A train bridge over the Yakima River caught on fire. Photo by by Brian Stott.

A train bridge over the Yakima River caught on fire. Photo by by Brian Stott.

Railroad Trestle Burns and Collapses

A train bridge over the Yakima River caught on fire. Photo by by Brian Stott.
A train bridge over the Yakima River caught on fire. Photo by by Brian Stott.

Fires fueled by high winds and dry conditions on Labor Day destroyed a number of homes, outbuildings and three railroad bridges throughout Franklin and Benton counties.

One of the most dramatic images from the raging wildfire was the destruction of the Central Washington Railroad trestle between Prosser and Benton City.

The wooden railroad trestle was among the casualties of the fires that burned through the Lower Yakima Valley. The trestle leading to the bridge that spans the Yakima River burned and collapsed Monday night, September 7, 2020.

The devastating event was captured in photos and videos by neighbors and drivers on the Old Inland Empire (OIE) highway, including Brian Stott who farms in the area.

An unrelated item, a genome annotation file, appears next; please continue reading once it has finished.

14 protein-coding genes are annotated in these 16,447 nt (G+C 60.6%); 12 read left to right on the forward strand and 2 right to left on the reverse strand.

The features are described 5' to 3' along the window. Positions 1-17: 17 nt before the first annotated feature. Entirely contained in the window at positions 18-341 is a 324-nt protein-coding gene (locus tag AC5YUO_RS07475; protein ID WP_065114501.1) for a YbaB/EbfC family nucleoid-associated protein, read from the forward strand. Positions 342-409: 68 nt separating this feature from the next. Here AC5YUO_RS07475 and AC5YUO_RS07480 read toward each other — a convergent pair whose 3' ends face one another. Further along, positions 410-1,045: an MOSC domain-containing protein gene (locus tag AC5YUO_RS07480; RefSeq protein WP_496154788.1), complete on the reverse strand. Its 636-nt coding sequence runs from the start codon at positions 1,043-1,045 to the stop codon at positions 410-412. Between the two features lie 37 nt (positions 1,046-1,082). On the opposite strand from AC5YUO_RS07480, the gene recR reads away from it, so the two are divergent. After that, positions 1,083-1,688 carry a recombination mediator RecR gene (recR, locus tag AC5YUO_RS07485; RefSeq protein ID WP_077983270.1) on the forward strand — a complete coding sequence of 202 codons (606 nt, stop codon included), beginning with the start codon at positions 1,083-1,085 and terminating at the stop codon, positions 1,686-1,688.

Stott told the Tri-City Herald that he and others were helping lead fire crews to hot spots in the area. He said firefighters were so busy trying to protect homes from burning that they could not fight the trestle fire.

Firefighters don’t know for certain what sparked it, but it may have been connected to sparking power lines in the area, said West Benton Fire Rescue Chief Seth Johnson.

Gusting winds forced embers to jump across the Chandler Canal, the Yakima River and railroad tracks before the fire was finally stopped near Interstate 82. West Benton Fire Rescue reported 80 firefighters fought the blaze.

In total, Johnson expects about 800 acres were scorched, but the wind-driven nature of the fire makes it hard to tell how big the fire was.

Chief Mike Harris with Franklin Fire District 3 said there was nothing normal about Monday’s weather conditions to any longtime Mid-Columbia residents.

Firefighters were assisted by farmers who watered down their fields and used their plows and discs to help clear brush and cut fire breaks.The fiery collapse was captured in photos and videos by Brian Stott who farms in the area.

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